Analysis and action on living standards
Household incomes and consumption patterns provide a lens on day-to-day living standards. We explore these measures here, with a specific focus on how changes to the tax and benefit system are affecting them, and the experience of poverty for different generations over the life course.
Relative poverty rates measure the proportion of people living in households with incomes (our focus here is after-housing-costs incomes) below 60 per cent of the median income in each year. This is the most appropriate metric for considering poverty experiences over long periods of time, as a growing economy means we would expect declines in ‘absolute’ poverty. The data in this section tracks poverty rates over time and over the life course, comparing different cohorts at the same age.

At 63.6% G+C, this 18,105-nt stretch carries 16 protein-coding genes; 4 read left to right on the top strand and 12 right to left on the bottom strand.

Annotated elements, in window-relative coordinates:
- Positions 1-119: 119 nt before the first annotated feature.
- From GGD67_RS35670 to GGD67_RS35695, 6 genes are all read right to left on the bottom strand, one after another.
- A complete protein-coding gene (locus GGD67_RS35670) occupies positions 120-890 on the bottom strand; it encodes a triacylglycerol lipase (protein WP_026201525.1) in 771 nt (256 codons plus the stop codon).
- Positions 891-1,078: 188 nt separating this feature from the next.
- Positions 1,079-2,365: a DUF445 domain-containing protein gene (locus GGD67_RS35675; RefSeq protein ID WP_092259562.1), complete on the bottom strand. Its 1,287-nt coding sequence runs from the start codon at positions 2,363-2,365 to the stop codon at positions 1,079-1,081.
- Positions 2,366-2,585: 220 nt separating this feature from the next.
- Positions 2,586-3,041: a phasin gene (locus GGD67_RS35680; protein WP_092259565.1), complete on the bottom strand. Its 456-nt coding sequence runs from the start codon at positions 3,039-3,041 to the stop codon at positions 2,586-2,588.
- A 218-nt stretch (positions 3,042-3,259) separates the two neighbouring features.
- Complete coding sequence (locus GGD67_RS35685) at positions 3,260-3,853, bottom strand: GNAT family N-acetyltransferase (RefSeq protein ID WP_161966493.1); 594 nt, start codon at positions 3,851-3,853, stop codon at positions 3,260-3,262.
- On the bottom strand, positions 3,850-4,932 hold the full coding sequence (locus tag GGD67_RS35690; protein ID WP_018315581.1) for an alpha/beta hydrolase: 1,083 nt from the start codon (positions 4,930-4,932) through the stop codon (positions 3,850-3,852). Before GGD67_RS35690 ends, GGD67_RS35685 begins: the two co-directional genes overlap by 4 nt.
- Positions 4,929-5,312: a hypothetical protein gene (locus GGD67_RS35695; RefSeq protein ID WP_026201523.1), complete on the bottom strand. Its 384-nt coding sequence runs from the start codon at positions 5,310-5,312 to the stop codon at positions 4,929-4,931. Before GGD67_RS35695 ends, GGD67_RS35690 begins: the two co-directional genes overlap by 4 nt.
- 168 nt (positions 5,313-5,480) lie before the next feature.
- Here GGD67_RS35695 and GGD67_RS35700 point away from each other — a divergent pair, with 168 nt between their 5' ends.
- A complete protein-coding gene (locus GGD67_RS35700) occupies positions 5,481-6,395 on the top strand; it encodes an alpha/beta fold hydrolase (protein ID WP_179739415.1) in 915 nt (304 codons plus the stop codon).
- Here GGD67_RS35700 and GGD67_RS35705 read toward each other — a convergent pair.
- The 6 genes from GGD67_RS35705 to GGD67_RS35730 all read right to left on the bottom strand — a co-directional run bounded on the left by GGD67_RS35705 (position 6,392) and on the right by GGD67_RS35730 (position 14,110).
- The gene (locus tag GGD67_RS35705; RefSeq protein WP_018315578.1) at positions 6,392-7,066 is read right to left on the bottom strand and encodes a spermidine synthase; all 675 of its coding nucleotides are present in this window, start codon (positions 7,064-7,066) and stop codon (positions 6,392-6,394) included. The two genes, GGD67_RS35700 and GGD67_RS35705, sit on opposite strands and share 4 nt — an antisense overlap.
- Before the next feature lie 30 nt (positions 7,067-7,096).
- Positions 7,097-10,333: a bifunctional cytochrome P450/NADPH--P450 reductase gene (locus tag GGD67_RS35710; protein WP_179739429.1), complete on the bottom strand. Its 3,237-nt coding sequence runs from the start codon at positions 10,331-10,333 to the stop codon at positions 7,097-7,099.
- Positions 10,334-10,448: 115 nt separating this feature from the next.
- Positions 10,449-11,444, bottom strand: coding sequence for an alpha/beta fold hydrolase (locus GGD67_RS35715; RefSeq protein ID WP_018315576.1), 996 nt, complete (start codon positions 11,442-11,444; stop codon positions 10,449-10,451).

More data to follow
Financial years after 1993 (so 1994 refers to 1994-95). Data for 1992 and 1993 have been interpolated. Northern Ireland data is missing prior to 2002. People are in relative poverty if they live in households with equivalised incomes below 60 per cent of the median in each year.
RF analysis of IFS, Households Below Average Income (1961-91); DWP, Family Resources Survey (1994-latest)